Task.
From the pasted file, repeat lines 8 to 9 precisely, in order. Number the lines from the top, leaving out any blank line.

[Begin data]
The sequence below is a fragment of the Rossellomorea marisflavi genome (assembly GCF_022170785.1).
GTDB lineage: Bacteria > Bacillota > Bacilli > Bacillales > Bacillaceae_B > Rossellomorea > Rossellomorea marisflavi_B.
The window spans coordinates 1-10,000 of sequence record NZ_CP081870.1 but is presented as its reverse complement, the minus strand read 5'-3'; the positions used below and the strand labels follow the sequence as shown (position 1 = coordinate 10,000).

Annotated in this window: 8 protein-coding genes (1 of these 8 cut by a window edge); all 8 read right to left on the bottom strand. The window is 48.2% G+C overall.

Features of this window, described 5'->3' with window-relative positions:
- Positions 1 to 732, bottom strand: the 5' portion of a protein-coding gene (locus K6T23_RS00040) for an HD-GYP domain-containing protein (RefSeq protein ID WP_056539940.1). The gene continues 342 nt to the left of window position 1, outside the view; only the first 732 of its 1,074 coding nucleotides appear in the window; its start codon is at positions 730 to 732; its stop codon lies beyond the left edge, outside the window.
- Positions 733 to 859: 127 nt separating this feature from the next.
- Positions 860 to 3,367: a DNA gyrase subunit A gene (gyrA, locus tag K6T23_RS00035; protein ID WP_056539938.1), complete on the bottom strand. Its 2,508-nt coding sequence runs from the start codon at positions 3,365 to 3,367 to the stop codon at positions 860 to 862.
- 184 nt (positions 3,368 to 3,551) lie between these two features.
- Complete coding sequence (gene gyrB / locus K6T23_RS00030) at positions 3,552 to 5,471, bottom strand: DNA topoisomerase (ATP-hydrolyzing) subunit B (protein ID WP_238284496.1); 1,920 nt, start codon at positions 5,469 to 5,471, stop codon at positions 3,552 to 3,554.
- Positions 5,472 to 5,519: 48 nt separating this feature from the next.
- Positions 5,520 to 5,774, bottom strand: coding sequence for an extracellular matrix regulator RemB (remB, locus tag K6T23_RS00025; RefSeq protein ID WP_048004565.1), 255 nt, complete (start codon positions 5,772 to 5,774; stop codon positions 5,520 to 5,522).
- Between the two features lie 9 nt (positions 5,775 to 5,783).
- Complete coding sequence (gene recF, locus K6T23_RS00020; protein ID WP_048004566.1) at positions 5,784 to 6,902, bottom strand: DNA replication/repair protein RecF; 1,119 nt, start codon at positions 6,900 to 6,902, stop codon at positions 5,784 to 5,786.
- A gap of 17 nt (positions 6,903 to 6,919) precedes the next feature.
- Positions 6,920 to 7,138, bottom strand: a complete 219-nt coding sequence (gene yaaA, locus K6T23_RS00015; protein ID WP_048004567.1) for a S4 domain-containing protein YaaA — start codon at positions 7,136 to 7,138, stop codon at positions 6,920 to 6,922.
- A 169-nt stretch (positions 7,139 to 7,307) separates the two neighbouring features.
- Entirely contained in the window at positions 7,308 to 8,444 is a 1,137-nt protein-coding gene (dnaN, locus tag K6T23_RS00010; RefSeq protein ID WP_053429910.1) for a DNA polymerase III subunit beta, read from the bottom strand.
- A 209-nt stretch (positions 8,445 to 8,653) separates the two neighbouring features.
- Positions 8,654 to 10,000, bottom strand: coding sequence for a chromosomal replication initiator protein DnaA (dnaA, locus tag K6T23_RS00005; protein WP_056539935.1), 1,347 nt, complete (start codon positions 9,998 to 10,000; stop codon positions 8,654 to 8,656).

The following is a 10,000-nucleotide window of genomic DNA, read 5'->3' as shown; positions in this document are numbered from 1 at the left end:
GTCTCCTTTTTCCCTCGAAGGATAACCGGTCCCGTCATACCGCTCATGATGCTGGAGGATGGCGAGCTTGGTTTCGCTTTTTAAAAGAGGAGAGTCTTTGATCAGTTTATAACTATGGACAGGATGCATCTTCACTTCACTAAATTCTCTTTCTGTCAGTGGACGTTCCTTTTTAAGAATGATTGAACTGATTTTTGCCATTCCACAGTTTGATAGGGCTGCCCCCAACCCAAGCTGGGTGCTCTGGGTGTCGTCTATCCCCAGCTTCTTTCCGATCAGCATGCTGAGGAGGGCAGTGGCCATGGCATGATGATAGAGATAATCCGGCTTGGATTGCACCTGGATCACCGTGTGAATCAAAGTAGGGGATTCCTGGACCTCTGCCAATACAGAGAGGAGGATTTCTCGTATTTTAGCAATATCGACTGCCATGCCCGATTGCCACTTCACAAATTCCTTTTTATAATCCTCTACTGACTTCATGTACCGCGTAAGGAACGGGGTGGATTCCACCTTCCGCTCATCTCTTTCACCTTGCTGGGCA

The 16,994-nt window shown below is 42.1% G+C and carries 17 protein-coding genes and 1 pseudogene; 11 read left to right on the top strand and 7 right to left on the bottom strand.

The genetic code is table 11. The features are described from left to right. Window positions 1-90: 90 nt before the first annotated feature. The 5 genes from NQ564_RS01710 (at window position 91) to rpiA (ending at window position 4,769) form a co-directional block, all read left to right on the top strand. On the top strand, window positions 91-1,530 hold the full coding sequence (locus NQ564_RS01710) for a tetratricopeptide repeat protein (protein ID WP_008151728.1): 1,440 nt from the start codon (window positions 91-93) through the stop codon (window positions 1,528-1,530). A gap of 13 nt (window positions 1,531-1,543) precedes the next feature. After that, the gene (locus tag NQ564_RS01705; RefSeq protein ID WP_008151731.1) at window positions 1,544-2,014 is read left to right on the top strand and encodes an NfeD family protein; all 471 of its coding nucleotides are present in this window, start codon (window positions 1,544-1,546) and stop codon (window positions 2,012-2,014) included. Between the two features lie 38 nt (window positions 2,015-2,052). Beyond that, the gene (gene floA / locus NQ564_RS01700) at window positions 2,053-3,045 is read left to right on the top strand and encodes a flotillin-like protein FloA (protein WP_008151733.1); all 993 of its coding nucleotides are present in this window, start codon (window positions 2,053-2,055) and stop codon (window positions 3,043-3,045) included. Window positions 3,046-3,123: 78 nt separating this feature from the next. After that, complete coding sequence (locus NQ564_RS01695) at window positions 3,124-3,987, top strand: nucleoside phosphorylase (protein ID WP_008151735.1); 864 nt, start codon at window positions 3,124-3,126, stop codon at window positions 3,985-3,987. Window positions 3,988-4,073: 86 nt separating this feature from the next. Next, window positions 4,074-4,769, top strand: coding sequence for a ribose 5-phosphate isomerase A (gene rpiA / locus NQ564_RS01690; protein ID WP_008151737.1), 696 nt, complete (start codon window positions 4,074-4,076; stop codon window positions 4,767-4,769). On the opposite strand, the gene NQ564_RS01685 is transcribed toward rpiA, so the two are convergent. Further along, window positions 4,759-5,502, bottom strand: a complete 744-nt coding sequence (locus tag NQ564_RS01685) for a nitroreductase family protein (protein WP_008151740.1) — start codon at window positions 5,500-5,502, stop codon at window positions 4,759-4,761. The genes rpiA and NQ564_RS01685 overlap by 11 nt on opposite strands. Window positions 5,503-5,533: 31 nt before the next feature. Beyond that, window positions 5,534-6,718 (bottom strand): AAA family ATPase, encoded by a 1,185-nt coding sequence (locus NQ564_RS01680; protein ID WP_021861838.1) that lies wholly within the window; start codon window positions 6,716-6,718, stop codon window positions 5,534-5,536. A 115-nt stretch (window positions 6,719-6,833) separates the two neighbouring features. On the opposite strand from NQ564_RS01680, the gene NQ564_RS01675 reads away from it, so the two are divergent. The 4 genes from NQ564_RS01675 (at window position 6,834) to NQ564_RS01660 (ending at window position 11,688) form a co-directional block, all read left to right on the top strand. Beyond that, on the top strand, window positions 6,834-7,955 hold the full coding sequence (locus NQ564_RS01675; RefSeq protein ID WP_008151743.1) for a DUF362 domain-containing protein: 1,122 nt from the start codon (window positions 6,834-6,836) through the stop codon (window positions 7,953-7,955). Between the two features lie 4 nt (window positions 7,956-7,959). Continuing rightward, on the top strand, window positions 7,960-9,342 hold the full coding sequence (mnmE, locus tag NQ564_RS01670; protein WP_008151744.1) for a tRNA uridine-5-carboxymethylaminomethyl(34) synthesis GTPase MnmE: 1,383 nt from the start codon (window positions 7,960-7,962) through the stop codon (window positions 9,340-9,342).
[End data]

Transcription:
- Positions 860 to 3,367: a DNA gyrase subunit A gene (gyrA, locus tag K6T23_RS00035; protein ID WP_056539938.1), complete on the bottom strand. Its 2,508-nt coding sequence runs from the start codon at positions 3,365 to 3,367 to the stop codon at positions 860 to 862.
- 184 nt (positions 3,368 to 3,551) lie between these two features.